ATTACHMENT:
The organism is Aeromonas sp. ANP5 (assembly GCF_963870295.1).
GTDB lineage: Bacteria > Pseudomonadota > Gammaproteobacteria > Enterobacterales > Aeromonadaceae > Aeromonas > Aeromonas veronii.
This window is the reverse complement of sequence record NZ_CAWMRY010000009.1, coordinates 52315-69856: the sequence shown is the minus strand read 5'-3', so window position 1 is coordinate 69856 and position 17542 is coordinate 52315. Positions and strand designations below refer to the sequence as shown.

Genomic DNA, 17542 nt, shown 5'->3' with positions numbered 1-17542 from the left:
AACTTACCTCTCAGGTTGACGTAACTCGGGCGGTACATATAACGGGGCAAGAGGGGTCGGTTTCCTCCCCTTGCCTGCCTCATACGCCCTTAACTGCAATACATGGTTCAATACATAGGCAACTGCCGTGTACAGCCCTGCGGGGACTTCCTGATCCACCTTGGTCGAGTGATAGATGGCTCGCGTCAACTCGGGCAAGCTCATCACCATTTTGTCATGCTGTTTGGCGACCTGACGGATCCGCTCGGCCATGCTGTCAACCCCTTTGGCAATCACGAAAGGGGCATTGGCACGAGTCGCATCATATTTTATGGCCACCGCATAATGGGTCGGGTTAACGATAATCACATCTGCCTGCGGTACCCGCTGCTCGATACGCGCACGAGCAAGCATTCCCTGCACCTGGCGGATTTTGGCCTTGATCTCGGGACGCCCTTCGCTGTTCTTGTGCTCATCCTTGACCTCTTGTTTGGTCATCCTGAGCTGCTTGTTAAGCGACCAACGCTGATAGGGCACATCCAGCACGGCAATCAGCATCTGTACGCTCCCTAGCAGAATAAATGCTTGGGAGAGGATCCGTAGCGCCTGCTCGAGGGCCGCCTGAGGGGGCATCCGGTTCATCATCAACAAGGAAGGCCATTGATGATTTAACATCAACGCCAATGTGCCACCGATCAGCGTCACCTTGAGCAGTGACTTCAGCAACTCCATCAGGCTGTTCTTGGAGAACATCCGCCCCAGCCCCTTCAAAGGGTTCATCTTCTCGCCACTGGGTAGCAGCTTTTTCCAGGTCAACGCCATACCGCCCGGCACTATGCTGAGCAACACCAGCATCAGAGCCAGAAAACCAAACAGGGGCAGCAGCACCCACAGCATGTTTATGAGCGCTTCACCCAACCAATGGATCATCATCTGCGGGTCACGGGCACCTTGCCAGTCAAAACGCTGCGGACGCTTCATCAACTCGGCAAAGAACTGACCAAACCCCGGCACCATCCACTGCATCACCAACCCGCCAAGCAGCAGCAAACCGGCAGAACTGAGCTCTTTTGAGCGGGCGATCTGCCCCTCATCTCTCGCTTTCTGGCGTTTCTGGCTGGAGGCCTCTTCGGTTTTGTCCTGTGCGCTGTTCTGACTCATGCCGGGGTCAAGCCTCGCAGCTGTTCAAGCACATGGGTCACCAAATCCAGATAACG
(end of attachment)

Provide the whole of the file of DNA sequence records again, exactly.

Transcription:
The organism is Aeromonas sp. ANP5 (assembly GCF_963870295.1).
GTDB lineage: Bacteria > Pseudomonadota > Gammaproteobacteria > Enterobacterales > Aeromonadaceae > Aeromonas > Aeromonas veronii.
This window is the reverse complement of sequence record NZ_CAWMRY010000009.1, coordinates 52315-69856: the sequence shown is the minus strand read 5'-3', so window position 1 is coordinate 69856 and position 17542 is coordinate 52315. Positions and strand designations below refer to the sequence as shown.

Genomic DNA, 17542 nt, shown 5'->3' with positions numbered 1-17542 from the left:
AACTTACCTCTCAGGTTGACGTAACTCGGGCGGTACATATAACGGGGCAAGAGGGGTCGGTTTCCTCCCCTTGCCTGCCTCATACGCCCTTAACTGCAATACATGGTTCAATACATAGGCAACTGCCGTGTACAGCCCTGCGGGGACTTCCTGATCCACCTTGGTCGAGTGATAGATGGCTCGCGTCAACTCGGGCAAGCTCATCACCATTTTGTCATGCTGTTTGGCGACCTGACGGATCCGCTCGGCCATGCTGTCAACCCCTTTGGCAATCACGAAAGGGGCATTGGCACGAGTCGCATCATATTTTATGGCCACCGCATAATGGGTCGGGTTAACGATAATCACATCTGCCTGCGGTACCCGCTGCTCGATACGCGCACGAGCAAGCATTCCCTGCACCTGGCGGATTTTGGCCTTGATCTCGGGACGCCCTTCGCTGTTCTTGTGCTCATCCTTGACCTCTTGTTTGGTCATCCTGAGCTGCTTGTTAAGCGACCAACGCTGATAGGGCACATCCAGCACGGCAATCAGCATCTGTACGCTCCCTAGCAGAATAAATGCTTGGGAGAGGATCCGTAGCGCCTGCTCGAGGGCCGCCTGAGGGGGCATCCGGTTCATCATCAACAAGGAAGGCCATTGATGATTTAACATCAACGCCAATGTGCCACCGATCAGCGTCACCTTGAGCAGTGACTTCAGCAACTCCATCAGGCTGTTCTTGGAGAACATCCGCCCCAGCCCCTTCAAAGGGTTCATCTTCTCGCCACTGGGTAGCAGCTTTTTCCAGGTCAACGCCATACCGCCCGGCACTATGCTGAGCAACACCAGCATCAGAGCCAGAAAACCAAACAGGGGCAGCAGCACCCACAGCATGTTTATGAGCGCTTCACCCAACCAATGGATCATCATCTGCGGGTCACGGGCACCTTGCCAGTCAAAACGCTGCGGACGCTTCATCAACTCGGCAAAGAACTGACCAAACCCCGGCACCATCCACTGCATCACCAACCCGCCAAGCAGCAGCAAACCGGCAGAACTGAGCTCTTTTGAGCGGGCGATCTGCCCCTCATCTCTCGCTTTCTGGCGTTTCTGGCTGGAGGCCTCTTCGGTTTTGTCCTGTGCGCTGTTCTGACTCATGCCGGGGTCAAGCCTCGCAGCTGTTCAAGCACATGGGTCACCAAATCCAGATAACG